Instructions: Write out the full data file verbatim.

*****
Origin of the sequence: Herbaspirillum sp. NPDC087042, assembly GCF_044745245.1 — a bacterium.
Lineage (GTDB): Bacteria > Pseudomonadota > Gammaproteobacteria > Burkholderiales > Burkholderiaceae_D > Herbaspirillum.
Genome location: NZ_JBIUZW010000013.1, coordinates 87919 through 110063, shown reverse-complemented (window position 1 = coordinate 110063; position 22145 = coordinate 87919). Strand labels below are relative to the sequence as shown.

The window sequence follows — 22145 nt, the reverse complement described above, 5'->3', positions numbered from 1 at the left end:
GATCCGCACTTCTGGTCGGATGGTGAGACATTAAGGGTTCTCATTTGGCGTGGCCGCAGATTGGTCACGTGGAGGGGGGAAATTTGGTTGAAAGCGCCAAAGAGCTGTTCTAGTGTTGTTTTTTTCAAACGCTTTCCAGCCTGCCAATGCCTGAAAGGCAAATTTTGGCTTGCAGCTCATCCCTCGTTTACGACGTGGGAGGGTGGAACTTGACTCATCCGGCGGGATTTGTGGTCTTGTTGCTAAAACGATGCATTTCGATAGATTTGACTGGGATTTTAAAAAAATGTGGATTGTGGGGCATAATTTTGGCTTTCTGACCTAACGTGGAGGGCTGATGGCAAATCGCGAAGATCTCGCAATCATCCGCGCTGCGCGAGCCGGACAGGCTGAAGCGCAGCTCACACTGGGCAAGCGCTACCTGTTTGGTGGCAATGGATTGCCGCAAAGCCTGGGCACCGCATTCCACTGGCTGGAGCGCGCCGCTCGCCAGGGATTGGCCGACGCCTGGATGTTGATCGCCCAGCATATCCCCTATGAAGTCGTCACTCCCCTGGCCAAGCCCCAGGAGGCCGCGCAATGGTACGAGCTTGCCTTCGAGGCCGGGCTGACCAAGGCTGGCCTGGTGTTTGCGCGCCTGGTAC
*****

Origin of the sequence: Herbaspirillum sp. NPDC087042, assembly GCF_044745245.1 — a bacterium.
Lineage (GTDB): Bacteria > Pseudomonadota > Gammaproteobacteria > Burkholderiales > Burkholderiaceae_D > Herbaspirillum.
Genome location: NZ_JBIUZW010000013.1, coordinates 87919 through 110063, shown reverse-complemented (window position 1 = coordinate 110063; position 22145 = coordinate 87919). Strand labels below are relative to the sequence as shown.

The window sequence follows — 22145 nt, the reverse complement described above, 5'->3', positions numbered from 1 at the left end:
GATCCGCACTTCTGGTCGGATGGTGAGACATTAAGGGTTCTCATTTGGCGTGGCCGCAGATTGGTCACGTGGAGGGGGGAAATTTGGTTGAAAGCGCCAAAGAGCTGTTCTAGTGTTGTTTTTTTCAAACGCTTTCCAGCCTGCCAATGCCTGAAAGGCAAATTTTGGCTTGCAGCTCATCCCTCGTTTACGACGTGGGAGGGTGGAACTTGACTCATCCGGCGGGATTTGTGGTCTTGTTGCTAAAACGATGCATTTCGATAGATTTGACTGGGATTTTAAAAAAATGTGGATTGTGGGGCATAATTTTGGCTTTCTGACCTAACGTGGAGGGCTGATGGCAAATCGCGAAGATCTCGCAATCATCCGCGCTGCGCGAGCCGGACAGGCTGAAGCGCAGCTCACACTGGGCAAGCGCTACCTGTTTGGTGGCAATGGATTGCCGCAAAGCCTGGGCACCGCATTCCACTGGCTGGAGCGCGCCGCTCGCCAGGGATTGGCCGACGCCTGGATGTTGATCGCCCAGCATATCCCCTATGAAGTCGTCACTCCCCTGGCCAAGCCCCAGGAGGCCGCGCAATGGTACGAGCTTGCCTTCGAGGCCGGGCTGACCAAGGCTGGCCTGGTGTTTGCGCGCCTGGTAC